Industrious households: Wealth management and 'Handwerker' strategies in Goeppingen, 1735--1865

Date of Award


Degree Type


Degree Name

Doctor of Philosophy (PhD)




Frederick D. Marguardt


Handwerker, Households, Germany, Wealth management, Goeppingen

Subject Categories

European History | History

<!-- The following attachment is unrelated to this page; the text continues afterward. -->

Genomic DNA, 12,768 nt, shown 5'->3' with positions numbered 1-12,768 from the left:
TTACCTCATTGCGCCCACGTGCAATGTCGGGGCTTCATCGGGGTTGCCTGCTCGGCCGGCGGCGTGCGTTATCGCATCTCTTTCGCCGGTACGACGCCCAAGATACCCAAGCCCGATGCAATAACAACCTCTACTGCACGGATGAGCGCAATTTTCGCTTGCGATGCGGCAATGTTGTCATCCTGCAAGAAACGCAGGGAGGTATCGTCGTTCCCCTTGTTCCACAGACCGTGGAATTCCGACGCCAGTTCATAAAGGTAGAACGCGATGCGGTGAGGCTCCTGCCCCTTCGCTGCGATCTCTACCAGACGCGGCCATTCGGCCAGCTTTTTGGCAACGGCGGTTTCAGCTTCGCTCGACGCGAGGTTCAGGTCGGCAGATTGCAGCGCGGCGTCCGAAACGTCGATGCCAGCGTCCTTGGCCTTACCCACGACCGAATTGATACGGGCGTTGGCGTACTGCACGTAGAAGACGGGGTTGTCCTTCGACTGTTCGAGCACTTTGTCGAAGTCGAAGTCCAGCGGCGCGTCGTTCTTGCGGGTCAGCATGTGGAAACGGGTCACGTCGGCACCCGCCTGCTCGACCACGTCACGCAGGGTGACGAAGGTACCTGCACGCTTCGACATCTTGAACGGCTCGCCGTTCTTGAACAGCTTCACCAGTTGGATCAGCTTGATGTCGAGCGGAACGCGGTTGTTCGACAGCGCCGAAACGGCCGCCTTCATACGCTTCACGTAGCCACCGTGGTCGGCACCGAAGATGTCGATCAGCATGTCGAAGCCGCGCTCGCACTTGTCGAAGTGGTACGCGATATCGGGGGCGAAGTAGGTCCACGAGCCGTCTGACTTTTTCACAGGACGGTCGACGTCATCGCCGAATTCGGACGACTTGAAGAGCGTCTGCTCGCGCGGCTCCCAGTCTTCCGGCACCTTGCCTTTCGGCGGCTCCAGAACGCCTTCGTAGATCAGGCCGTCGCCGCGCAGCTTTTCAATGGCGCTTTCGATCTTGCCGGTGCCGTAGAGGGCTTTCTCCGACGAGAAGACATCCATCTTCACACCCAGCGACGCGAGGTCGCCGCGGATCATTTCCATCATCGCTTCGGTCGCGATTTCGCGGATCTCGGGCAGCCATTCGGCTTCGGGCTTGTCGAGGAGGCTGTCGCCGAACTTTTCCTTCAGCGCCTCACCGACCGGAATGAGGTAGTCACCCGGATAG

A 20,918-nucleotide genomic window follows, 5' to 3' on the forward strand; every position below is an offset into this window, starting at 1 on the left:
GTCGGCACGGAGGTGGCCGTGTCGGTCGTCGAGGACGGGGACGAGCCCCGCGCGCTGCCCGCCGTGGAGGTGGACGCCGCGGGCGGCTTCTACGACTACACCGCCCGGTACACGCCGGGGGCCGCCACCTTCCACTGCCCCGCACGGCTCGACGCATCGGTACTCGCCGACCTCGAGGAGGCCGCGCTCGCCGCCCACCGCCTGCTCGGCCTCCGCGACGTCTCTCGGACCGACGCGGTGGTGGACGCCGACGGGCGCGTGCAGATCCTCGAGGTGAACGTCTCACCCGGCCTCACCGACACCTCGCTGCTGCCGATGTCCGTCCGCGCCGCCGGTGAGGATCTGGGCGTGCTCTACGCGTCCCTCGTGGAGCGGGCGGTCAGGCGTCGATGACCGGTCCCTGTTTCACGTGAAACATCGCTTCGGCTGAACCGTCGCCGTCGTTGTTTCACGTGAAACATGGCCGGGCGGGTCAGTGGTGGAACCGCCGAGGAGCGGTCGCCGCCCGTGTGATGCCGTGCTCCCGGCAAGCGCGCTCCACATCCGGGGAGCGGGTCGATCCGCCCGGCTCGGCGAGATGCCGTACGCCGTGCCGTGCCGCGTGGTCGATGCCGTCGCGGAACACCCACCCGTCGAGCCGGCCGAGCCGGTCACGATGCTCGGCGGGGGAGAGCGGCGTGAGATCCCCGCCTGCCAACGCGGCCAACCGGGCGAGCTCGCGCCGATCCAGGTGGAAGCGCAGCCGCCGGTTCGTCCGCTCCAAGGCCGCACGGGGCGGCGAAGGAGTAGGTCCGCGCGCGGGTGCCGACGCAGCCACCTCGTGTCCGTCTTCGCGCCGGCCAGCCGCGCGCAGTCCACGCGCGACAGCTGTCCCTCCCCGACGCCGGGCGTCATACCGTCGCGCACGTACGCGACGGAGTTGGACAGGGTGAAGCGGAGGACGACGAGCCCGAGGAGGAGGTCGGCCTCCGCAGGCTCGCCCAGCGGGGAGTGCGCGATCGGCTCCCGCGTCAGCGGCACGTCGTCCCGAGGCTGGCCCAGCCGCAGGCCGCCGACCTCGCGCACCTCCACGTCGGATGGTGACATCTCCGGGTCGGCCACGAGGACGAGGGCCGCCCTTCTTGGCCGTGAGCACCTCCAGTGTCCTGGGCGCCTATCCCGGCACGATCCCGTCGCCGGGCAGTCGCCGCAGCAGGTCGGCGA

This dissertation is a socio-cultural history of the artisans in the southwest-German town of the town of Göppingen from 1735 to 1865. Borrowing methodologies from both sociologists and cultural anthropologists, I conducted an intensive investigation of their material wealth and possessions as captured in a long series of death inventories. Through a detailed study of this source material, the dissertation reveals the various strategies and behaviors employed by them, as their corporate world of the eighteenth century metamorphasized into the capitalist world of the nineteenth century. The basic trend in wealth was a fundamental polarization between the richest and the poorest Handwerker, which in turn brought, as both cause and effect, a complicated pattern of differentiations between the individual wealth strata. The wealthiest families, for instance, made good use of their economic resources and even picked up new economic strategies, like innovative investments in capital loans, while they easily acquired all of the material trappings that signified their respectability. The poorest families, who had always lacked economic resources, still attempted to carve out room for maneuver, too. They increased their debt-burdens and allocated more of their wealth to material commodities that carried both social and cultural capital. Although growing disparities in resources and some behaviors differentiated the wealth strata, the craftspeople in Göppingen nonetheless operated within a set of alternatives that was commonly accepted by all. In particular, from the late eighteenth century onwards, novel furnishings, such as easy-chairs, sofas, clocks, portraits, etc., supplemented the standard, basic items found in most artisanal households, and new fashions and pieces of clothing replaced older ones as most families readily adopted the new bourgeois culture. To be sure quantity and quality of these new material possessions still distinguished the rich from the poor, but a strong sense of unity continued to prevail. Indeed, in the pietistic literature owned by nearly all artisans, they found a common identity, one that emphasized perseverance through their difficult lives. Therefore, it appears that the range of strategies and behaviors, including newly created ones, fitted into a relatively elastic, shared set of beliefs and mores among the Göppingen artisanate.


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